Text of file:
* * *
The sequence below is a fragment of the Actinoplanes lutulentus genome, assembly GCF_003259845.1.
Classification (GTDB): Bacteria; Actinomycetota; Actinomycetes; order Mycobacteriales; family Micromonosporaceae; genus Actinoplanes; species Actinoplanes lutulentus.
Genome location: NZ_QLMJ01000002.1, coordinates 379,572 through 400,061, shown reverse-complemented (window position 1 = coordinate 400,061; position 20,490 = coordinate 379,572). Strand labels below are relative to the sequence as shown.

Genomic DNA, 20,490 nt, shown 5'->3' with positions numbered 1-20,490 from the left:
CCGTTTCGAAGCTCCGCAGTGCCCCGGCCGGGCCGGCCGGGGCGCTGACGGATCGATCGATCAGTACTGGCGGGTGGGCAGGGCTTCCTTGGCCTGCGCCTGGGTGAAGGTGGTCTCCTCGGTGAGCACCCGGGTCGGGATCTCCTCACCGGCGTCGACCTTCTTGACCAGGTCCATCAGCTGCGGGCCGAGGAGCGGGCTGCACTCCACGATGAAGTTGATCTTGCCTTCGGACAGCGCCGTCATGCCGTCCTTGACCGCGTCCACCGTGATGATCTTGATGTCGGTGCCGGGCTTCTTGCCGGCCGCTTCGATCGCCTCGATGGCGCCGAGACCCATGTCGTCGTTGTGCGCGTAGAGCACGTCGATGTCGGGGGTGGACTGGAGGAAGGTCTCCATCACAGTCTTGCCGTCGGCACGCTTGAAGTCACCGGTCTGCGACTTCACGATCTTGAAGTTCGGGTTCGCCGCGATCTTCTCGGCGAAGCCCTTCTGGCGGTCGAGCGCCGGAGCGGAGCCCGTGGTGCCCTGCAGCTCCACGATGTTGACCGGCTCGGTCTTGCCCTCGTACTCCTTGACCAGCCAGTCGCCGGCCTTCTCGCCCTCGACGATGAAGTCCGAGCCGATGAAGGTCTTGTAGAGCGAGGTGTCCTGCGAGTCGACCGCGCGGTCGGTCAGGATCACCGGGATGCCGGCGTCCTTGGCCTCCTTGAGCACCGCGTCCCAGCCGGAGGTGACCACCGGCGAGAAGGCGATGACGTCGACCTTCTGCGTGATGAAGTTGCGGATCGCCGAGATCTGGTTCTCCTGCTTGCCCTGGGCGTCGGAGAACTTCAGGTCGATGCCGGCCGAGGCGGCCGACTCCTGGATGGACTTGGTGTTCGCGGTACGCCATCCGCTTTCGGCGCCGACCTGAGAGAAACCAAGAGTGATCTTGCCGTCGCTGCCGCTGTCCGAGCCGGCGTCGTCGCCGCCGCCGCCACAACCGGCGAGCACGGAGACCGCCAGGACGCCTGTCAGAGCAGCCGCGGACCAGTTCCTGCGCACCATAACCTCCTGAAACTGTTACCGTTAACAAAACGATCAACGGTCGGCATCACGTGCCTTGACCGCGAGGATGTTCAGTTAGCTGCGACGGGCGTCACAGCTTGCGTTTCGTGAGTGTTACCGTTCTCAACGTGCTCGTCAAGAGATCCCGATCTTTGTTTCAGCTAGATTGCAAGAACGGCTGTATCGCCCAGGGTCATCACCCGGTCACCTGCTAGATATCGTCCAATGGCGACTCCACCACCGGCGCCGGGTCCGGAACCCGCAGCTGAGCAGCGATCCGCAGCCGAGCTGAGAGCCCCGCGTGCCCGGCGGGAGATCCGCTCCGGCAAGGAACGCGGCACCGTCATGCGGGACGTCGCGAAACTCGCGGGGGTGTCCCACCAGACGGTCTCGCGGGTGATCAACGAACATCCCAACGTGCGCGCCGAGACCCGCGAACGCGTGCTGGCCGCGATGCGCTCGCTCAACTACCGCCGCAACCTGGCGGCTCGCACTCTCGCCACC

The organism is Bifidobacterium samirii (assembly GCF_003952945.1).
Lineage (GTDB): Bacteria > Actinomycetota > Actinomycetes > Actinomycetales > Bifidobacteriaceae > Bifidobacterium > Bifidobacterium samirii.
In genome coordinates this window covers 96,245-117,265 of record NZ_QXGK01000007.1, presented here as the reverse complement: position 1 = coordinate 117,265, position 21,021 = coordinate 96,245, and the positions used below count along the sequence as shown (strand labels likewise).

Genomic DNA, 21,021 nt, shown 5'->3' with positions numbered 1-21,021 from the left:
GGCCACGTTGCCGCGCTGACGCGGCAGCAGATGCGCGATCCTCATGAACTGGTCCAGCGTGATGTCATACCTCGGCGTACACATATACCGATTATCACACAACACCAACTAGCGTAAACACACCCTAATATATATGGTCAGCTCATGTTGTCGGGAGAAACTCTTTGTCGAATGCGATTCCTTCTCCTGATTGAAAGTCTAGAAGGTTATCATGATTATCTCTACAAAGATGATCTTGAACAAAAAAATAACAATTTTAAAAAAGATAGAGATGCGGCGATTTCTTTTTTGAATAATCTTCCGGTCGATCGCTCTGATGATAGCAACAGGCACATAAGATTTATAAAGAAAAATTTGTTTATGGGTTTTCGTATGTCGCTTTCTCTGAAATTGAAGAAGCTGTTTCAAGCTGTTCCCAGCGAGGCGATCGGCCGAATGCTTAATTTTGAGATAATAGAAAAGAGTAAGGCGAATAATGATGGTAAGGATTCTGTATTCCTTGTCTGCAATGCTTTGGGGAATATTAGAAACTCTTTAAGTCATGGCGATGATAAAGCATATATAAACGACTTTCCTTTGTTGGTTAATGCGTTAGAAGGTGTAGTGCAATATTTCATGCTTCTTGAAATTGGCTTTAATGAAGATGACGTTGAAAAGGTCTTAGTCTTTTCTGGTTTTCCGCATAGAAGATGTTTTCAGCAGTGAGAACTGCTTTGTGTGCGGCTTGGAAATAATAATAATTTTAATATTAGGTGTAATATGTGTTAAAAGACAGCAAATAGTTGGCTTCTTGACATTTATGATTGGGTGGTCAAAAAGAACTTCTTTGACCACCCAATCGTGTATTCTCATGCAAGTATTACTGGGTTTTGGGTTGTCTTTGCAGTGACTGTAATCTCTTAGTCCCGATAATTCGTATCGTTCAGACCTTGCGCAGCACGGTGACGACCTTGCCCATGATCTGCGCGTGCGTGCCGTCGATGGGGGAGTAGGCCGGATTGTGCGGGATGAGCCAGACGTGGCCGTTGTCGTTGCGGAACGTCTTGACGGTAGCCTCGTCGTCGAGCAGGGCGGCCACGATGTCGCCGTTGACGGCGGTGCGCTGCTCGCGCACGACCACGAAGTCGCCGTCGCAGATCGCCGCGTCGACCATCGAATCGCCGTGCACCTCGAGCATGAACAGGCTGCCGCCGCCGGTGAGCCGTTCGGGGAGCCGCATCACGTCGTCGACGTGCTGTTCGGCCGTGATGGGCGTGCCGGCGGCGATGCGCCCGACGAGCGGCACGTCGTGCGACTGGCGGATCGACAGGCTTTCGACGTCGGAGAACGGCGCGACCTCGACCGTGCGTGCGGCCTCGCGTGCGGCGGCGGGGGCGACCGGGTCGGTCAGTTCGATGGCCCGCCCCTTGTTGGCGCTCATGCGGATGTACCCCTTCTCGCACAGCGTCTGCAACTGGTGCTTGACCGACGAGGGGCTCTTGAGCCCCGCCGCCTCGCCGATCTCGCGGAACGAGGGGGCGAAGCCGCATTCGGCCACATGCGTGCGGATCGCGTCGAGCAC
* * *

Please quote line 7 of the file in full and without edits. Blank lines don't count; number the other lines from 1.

Lineage (GTDB): Bacteria > Actinomycetota > Actinomycetes > Actinomycetales > Bifidobacteriaceae > Bifidobacterium > Bifidobacterium samirii.